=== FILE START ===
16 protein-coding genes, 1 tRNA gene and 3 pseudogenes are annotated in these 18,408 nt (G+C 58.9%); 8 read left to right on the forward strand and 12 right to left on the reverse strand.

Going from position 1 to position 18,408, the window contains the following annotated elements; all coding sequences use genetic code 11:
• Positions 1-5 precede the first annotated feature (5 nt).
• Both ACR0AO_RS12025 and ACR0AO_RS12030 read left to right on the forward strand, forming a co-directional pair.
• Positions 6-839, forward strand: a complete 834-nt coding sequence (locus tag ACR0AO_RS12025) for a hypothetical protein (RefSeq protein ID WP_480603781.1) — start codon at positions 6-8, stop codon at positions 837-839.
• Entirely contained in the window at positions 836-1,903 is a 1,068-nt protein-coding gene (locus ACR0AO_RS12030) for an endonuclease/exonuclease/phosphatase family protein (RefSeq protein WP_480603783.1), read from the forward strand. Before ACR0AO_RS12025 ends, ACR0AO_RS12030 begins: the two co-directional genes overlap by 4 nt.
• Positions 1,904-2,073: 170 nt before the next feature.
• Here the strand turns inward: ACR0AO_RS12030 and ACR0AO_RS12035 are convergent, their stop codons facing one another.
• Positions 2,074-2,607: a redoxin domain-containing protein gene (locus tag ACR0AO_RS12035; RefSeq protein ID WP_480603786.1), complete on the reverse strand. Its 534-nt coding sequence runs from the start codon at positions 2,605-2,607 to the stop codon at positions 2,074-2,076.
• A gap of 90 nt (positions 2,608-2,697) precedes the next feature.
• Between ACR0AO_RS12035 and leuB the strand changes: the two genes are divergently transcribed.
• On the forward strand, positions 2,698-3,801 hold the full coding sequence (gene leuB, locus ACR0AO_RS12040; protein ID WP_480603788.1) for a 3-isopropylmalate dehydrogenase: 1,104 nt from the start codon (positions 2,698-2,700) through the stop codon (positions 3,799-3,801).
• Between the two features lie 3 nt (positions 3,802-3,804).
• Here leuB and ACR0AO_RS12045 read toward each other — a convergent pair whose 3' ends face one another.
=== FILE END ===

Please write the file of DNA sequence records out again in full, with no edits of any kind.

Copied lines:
16 protein-coding genes, 1 tRNA gene and 3 pseudogenes are annotated in these 18,408 nt (G+C 58.9%); 8 read left to right on the forward strand and 12 right to left on the reverse strand.

Going from position 1 to position 18,408, the window contains the following annotated elements; all coding sequences use genetic code 11:
• Positions 1-5 precede the first annotated feature (5 nt).
• Both ACR0AO_RS12025 and ACR0AO_RS12030 read left to right on the forward strand, forming a co-directional pair.
• Positions 6-839, forward strand: a complete 834-nt coding sequence (locus tag ACR0AO_RS12025) for a hypothetical protein (RefSeq protein ID WP_480603781.1) — start codon at positions 6-8, stop codon at positions 837-839.
• Entirely contained in the window at positions 836-1,903 is a 1,068-nt protein-coding gene (locus ACR0AO_RS12030) for an endonuclease/exonuclease/phosphatase family protein (RefSeq protein WP_480603783.1), read from the forward strand. Before ACR0AO_RS12025 ends, ACR0AO_RS12030 begins: the two co-directional genes overlap by 4 nt.
• Positions 1,904-2,073: 170 nt before the next feature.
• Here the strand turns inward: ACR0AO_RS12030 and ACR0AO_RS12035 are convergent, their stop codons facing one another.
• Positions 2,074-2,607: a redoxin domain-containing protein gene (locus tag ACR0AO_RS12035; RefSeq protein ID WP_480603786.1), complete on the reverse strand. Its 534-nt coding sequence runs from the start codon at positions 2,605-2,607 to the stop codon at positions 2,074-2,076.
• A gap of 90 nt (positions 2,608-2,697) precedes the next feature.
• Between ACR0AO_RS12035 and leuB the strand changes: the two genes are divergently transcribed.
• On the forward strand, positions 2,698-3,801 hold the full coding sequence (gene leuB, locus ACR0AO_RS12040; protein ID WP_480603788.1) for a 3-isopropylmalate dehydrogenase: 1,104 nt from the start codon (positions 2,698-2,700) through the stop codon (positions 3,799-3,801).
• Between the two features lie 3 nt (positions 3,802-3,804).
• Here leuB and ACR0AO_RS12045 read toward each other — a convergent pair whose 3' ends face one another.